The Education for Sustainable Development and STEM Education are two major priorities for the EU.
As climate change, overpopulation, and inequalities begin to take their toll on our planet and on global human development, the Education for Sustainable Development (ESD) emerged as a response in order to change attitudes and behaviours and mobilize people around the objective of Sustainability.
On the Other hand, Science, Technology, Engineering and Mathematics (STEM) Education is key for an increasingly complex knowledge-based society. “Knowledge of and about science are integral to preparing our population to be actively engaged and responsible citizens, creative and innovative, able to work collaboratively and fully aware of and conversant with the complex challenges facing society” (Science Education for Responsible Citizenship, EC, 2015).
Both Sustainable Development (SD) and STEM should be addressed from an early age. At school, children must be motivated to learn maths and science and to imagine working in these fields, and to learn about sustainability and develop attitudes and behaviours that are in line with the UN’s SD Goals.
The dominant approach to STEM Education and Education for Sustainable Development in schools is still teacher-driven. This in part is responsible for the students’ lack of interest in pursuing STEM studies and careers and for not exploring to a greater length the genuine interest of children in SD topics.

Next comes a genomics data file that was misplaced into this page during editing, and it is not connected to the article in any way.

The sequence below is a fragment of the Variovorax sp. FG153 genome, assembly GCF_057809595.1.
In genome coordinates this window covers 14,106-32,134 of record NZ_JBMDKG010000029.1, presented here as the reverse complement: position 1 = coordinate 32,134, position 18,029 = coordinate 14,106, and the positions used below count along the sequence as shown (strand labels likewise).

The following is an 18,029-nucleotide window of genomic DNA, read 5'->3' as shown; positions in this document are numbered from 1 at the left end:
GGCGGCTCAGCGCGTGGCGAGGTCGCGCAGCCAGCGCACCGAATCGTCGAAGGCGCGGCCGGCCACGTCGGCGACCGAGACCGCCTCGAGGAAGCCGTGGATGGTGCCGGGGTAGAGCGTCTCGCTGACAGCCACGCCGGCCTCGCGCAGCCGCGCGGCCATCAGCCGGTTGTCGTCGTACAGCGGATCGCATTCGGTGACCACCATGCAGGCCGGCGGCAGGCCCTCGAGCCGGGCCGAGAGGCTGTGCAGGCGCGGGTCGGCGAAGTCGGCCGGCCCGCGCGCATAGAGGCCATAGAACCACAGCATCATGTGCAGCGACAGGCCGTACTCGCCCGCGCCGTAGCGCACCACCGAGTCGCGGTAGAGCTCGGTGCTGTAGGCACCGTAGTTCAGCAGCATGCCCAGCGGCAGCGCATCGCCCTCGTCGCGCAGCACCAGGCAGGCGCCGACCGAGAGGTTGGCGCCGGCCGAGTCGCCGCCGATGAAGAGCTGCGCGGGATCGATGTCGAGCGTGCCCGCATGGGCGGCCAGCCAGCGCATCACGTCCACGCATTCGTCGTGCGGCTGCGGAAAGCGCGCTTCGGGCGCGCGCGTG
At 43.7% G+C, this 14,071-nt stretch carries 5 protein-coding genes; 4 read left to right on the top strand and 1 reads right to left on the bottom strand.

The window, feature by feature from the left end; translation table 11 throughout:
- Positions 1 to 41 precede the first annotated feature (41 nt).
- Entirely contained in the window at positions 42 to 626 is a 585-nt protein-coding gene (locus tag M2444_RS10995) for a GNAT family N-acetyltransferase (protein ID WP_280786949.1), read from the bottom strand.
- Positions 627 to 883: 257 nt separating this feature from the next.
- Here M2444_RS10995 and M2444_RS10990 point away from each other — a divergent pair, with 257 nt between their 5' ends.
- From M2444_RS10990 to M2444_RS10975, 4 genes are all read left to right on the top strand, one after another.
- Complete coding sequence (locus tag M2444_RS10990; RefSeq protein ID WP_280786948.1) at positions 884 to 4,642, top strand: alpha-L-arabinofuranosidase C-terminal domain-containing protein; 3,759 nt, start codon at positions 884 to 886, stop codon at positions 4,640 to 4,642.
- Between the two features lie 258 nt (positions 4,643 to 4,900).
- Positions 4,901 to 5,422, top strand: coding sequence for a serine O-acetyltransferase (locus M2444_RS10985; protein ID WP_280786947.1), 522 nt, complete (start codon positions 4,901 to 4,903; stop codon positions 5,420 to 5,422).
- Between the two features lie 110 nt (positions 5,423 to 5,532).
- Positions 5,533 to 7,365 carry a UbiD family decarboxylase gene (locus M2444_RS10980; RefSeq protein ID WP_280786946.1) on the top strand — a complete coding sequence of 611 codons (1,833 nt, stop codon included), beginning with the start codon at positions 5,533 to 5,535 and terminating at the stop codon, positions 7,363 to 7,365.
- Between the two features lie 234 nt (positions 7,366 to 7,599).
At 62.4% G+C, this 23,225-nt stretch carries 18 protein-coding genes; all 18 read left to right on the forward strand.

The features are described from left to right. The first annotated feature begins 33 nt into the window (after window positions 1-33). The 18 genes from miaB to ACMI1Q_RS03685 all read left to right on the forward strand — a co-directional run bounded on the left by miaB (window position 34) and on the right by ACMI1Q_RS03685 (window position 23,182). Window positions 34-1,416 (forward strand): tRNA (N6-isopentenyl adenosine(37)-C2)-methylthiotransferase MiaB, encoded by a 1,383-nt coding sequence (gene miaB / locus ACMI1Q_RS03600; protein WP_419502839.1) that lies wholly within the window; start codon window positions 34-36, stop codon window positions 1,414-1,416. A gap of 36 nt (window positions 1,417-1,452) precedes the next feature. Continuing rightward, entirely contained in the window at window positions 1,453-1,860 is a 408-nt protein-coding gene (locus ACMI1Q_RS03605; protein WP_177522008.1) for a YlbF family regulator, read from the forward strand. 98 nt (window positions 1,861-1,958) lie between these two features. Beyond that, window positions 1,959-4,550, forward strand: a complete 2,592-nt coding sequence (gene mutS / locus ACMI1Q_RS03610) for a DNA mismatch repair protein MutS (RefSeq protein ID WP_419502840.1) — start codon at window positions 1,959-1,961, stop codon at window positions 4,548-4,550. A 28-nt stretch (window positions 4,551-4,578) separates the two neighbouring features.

In this context, education of STEM and Sustainable topics must take on new models with a higher prevalence of experiential learning and that can bring together schools and other actors in the local community.
The project MiniOpenLabs proposes to set-up and test a different methodology with a higher prevalence of experiential learning and relying on the collaboration between science and technology organisations, enterprises and civil society, to ensure relevant and meaningful engagement of all societal actors with science and increase the uptake of science studies, citizen science initiatives and science-based careers, employability and competitiveness.